I am stuck on this computation of the Fourier coefficients of Eisenstein series. For $\Gamma = SL(2, \mathbb{Z})$ and $\Gamma_\infty = \left\{ \left( \begin{array}{cc} 1 & m \\ 0 & 1 \end{array}\right): m \in \mathbb{Z} \right\}$ we can define an Eisenstein series as the sum over the cosets:

$$ E_\Gamma(z,s) = \sum_{\gamma \in \Gamma_\infty \backslash \Gamma} (y(\gamma z))^s $$

The Fourier coefficients of this Eisenstein series are written in terms of an L-function and Bessel functions:

$$ \int_0^1 E_\Gamma(z,s) e^{2\pi i m x} \, dx= \begin{cases} y^s + \left( \sum_{c \geq 0} \frac{r_{0, \Gamma}(c)}{c^{2s}} \right) \frac{\pi^{1/2}\Gamma(s - \frac{1}{2})}{\Gamma(s)} y^{1-s} & m = 0 \\ \left( \sum_{c \geq 0} \frac{r_{n, \Gamma}(c)}{c^{2s}} \right) \frac{2\pi^s|m|^{s - \frac{1}{2}}K_{s- \frac{1}{2}}(2\pi|m|y)}{\Gamma(s)}& m \neq 0 \end{cases} $$

Not begin an expert on Automorphic forms (in fact a total newbie), I consulted Anton Dietmar's text and found not-quite the same formula:

$$ E(z,s) = \pi^{-s} \Gamma(s) \zeta(2s) \sum_{\Gamma_\infty \backslash \Gamma} \mathrm{Im}(\gamma z)^s $$

This formula looks the same up to some factors of gamma and zeta functions. Then

$$ \int_0^1 E(z,s) e^{2\pi i m x} \, dx= \begin{cases} \pi^{-s}\Gamma(s) \zeta(2s)y^s + \pi^{s-1} \Gamma(1-s)\zeta(2-2s)y^{1-s} & m = 0 \\ 2|m|^{2 - \frac{1}{2}}\sigma_{1-2s}(|m|)\sqrt{y}K_{s - \frac{1}{2}}(2\pi|m|y)& m \neq 0 \end{cases} $$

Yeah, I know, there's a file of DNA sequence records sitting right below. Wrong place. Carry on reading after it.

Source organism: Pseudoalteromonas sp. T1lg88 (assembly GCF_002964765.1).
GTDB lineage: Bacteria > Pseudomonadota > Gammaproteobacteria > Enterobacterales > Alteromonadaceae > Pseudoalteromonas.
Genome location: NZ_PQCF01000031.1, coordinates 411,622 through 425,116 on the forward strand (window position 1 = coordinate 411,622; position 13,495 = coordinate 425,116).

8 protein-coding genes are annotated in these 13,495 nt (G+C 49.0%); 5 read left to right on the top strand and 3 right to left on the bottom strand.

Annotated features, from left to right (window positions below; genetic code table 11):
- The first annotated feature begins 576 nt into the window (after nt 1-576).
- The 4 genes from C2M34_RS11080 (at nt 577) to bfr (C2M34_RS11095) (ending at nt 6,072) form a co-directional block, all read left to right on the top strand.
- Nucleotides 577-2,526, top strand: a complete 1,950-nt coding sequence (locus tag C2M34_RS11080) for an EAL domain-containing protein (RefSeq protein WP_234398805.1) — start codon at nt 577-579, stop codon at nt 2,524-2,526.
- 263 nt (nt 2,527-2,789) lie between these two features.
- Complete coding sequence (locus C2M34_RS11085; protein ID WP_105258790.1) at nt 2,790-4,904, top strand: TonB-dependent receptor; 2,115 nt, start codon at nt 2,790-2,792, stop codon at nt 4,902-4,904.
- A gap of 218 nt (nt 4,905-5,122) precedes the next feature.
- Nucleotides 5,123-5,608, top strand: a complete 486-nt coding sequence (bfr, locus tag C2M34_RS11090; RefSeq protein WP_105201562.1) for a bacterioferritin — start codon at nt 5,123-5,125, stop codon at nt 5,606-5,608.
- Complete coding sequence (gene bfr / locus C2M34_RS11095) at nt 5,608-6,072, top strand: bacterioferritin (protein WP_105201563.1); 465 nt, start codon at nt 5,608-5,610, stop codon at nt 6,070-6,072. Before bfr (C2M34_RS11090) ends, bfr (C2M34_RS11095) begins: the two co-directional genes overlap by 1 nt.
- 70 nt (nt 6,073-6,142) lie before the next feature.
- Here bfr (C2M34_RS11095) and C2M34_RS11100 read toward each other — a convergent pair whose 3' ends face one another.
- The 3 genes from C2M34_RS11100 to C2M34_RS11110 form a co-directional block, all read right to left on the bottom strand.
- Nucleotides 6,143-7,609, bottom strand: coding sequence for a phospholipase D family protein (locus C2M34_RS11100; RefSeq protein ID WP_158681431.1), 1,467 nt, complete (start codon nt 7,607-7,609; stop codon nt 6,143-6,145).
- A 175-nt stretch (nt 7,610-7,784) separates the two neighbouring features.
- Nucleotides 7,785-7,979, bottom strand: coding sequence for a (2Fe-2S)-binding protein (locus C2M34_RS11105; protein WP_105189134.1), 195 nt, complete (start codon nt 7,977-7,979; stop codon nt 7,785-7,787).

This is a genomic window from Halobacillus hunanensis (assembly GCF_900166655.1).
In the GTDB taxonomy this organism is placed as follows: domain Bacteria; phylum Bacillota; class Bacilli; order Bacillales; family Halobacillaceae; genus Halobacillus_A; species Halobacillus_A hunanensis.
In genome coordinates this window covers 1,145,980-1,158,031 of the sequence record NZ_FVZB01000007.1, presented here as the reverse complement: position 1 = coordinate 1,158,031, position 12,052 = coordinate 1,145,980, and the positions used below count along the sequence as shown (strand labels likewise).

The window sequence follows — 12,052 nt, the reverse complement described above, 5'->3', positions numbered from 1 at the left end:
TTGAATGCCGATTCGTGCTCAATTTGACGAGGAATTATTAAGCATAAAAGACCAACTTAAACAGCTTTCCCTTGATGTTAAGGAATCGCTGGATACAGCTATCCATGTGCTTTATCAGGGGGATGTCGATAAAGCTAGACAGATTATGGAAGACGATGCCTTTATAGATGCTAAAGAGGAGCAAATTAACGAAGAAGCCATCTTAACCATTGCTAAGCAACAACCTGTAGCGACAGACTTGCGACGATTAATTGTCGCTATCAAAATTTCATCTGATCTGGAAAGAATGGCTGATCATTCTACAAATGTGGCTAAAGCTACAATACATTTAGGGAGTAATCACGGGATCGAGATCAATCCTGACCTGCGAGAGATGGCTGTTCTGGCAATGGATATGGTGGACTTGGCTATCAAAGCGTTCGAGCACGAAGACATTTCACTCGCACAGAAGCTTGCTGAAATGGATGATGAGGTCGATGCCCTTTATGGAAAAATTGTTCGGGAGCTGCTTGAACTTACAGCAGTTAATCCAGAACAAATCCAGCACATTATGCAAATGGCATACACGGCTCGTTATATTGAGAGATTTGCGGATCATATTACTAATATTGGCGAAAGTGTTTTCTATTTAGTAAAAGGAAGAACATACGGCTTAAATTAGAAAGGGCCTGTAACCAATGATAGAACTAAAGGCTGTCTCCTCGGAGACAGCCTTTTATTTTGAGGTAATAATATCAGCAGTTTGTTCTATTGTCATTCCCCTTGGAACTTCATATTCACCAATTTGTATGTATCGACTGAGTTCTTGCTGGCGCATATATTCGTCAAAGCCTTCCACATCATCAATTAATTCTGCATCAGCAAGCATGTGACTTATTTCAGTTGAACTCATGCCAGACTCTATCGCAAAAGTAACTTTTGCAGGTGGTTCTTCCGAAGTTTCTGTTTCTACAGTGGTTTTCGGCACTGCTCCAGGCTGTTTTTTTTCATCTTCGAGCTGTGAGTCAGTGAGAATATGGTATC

I don't understand why in the first case I get Ramanujan sums and in the second case, I get the sum-of-divisors function:

$$ r_m(c) = \sum_{(c,d)=1} e^{2\pi i m \frac{d}{c}}$$

Is this consistent? I know the two version of $E$ are written slightly differently, but I have not yet verified that they agree.


1 Answer 1


I think all your questions are answered by the following calculation (assume $m\geq 1$ and $\Re(s)>1$): $$ \sum_{c=1}^\infty\frac{r_m(c)}{c^{2s}} = \sum_{c=1}^\infty\frac{1}{c^{2s}}\sum_{\substack{\text{$d$ mod $c$}\\{(d,c)=1}}}e\left(m\frac{d}{c}\right) = \sum_{c=1}^\infty\frac{1}{c^{2s}}\sum_{\text{$d$ mod $c$}}e\left(m\frac{d}{c}\right)\sum_{n\mid(c,d)}\mu(n) $$ $$ = \sum_{n=1}^\infty\mu(n)\sum_{\substack{c=1\\{n\mid c}}}^\infty\frac{1}{c^{2s}}\sum_{\substack{\text{$d$ mod $c$}\\{n\mid d}}}e\left(m\frac{d}{c}\right) = \sum_{n=1}^\infty\mu(n)\sum_{c=1}^\infty\frac{1}{(nc)^{2s}}\sum_{\text{$nd$ mod $nc$}}e\left(m\frac{nd}{nc}\right)$$ $$ = \sum_{n=1}^\infty\frac{\mu(n)}{n^{2s}}\sum_{c=1}^\infty\frac{1}{c^{2s}}\sum_{\text{$d$ mod $c$}}e\left(m\frac{d}{c}\right) = \sum_{n=1}^\infty\frac{\mu(n)}{n^{2s}}\sum_{c\mid m}\frac{c}{c^{2s}} = \frac{\sigma_{1-2s}(m)}{\zeta(2s)}.$$

P.S. The above calculation is classical, e.g. see (1.5.4) in Titchmarsh: The theory of the Riemann zeta-function.

  • 2
    $\begingroup$ One might add that even these relatively simple classical calculations may be easier if/when one realizes that everything factors over primes, so that a "local" computation suffices. Easier to avoid getting lost, maybe. $\endgroup$ Jul 13, 2015 at 2:09

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